Dahl agreed. “At Signet we’ve always been advanced in our thinking and wanted to provide a safer and better operating vessel that can meet all the requirements of our customers. By being U.S. Coast Guard inspected, we exceed our competition in certifications and provide our customers with more skilled licensed personnel. The chances of something going wrong with our vessels are far less than others.”
To meet Subchapter I, the tugs have a 400-point alarm and automation system, with automatic starting and remote monitoring of the fire pump. The automation system was reviewed by the Coast Guard Marine Safety Center and extended trials were required to test the system. The system allows for reduced manning.
For ship-assist work, each tug has a Markey DEPCF-52S electric hawser winch on the bow. For ocean towing and rig moves, the tugs have a Markey TESD-34 100-hp double-drum electric towing winch on the stern.
Signet determined that the combination of a bow hawser and a stern towing winch would give them the most flexibility to meet customer needs. This meant that the design needed to incorporate a large bow for the hawser winch.
A Coastal Marine Equipment capstan was also added to the main deck bow for mooring line assistance.
The hawser winch has 500' of 9"-circ. Samson Saturn-12 line and the big towing winch — for rig moves and ocean towing — has 2.25"×2,500' tow wire on one drum and 2.25"×1,500' wire on the other.
Stone pointed out that typical escort/ship-assist tugs have much smaller fuel oil tankage. With the tugs’ dual ocean towing configuration, Signet decided to increase the fuel oil tank sizes to increase tug endurance. Each tug has tankage for 90,068 gals. of fuel oil.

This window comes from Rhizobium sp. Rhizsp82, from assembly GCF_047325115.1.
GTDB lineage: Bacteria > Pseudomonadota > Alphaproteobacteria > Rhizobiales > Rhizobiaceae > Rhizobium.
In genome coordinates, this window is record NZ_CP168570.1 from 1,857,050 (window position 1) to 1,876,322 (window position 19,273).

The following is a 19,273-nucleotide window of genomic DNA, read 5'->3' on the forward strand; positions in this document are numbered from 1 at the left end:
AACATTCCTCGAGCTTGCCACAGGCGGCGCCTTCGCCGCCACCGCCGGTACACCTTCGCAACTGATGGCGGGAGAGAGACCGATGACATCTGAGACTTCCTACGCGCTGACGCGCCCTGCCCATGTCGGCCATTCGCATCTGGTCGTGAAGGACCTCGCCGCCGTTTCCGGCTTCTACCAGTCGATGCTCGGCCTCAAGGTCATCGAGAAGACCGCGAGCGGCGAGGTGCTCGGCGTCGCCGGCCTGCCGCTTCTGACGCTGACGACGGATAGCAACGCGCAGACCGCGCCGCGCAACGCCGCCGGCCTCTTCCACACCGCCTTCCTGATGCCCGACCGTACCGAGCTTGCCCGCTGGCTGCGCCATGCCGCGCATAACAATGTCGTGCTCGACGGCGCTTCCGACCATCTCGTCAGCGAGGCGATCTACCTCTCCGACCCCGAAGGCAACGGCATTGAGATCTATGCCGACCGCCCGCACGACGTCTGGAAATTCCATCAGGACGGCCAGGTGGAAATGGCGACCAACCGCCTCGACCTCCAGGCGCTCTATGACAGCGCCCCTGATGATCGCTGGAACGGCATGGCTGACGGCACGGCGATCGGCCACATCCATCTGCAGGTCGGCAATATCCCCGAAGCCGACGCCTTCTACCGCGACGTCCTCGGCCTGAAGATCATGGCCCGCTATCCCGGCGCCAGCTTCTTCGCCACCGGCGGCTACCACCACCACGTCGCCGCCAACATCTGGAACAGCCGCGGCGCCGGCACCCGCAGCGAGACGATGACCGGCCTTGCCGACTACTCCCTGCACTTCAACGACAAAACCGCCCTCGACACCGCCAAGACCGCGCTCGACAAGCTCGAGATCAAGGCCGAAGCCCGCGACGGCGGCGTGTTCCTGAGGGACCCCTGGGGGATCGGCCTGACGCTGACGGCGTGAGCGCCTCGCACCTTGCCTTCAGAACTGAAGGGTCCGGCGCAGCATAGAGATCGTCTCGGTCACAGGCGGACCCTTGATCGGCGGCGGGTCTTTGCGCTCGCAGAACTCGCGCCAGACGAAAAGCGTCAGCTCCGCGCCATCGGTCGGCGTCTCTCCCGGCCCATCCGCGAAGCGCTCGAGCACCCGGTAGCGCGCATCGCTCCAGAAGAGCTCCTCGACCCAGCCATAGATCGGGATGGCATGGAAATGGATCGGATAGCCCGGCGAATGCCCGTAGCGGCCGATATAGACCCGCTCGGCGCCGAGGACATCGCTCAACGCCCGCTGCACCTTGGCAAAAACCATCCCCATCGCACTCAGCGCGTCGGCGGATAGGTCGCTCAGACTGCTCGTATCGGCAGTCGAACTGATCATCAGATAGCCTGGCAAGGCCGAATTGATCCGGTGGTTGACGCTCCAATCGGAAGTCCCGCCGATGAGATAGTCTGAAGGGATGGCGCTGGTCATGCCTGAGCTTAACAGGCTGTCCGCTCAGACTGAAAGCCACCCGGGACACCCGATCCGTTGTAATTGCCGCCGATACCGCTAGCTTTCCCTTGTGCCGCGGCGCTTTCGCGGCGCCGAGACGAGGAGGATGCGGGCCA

Other notable changes/additions from the Weatherly was the addition of a control room so the tugs have full monitoring and control. Also, the new tugs are FiFi 1 classed. The FiFi 1 classification was needed so the tugs can work LNG tankers.
A typical ABS-classed tug will have two smaller, dual-purpose fire main/bilge pumps.
The Arcturus and Polaris each have a high output, dedicated fire main pump and two higher capacity bilge/pumps, for redundancy. The FiFi 1 system features two FFS SFP pumps, driven off the front of the main engines, and two FFS 1200LB remotely operated monitors. The pumping capacity is 5,300 gpm with a range of 400'.
Other important additions include an independent engineers control room, which was added to the forward end of the engine room. To enhance crew safety, Signet added a bridge navigation watch alarm system. The wheelhouse arrangement was also modified to incorporate a built-in GMDSS console and aft control station. Also added was a stern steering station in the wheelhouse, which overlooks the aft deck and winch. It was completely outfitted with communications and fully functional engine, Z-drive, towing and FiFi controls.
The Signet Arcturus recently completed its first big job, towing Chevron’s Big Foot deepwater platform. The tug reportedly outperformed bollard pull estimates. The ASD tugs operate out of Ingleside, Texas, where they primarily perform offshore and inshore rig escort, barge and subsea support work.
Signet has built and is operating more RAL tugs than any other company in the U.S., according to Stone. Based on this experience, Signet went into the design process with the intention of building a tug with the most desirable features possible. With the Arcturus and Polaris, that’s what they got — two desirable tugs.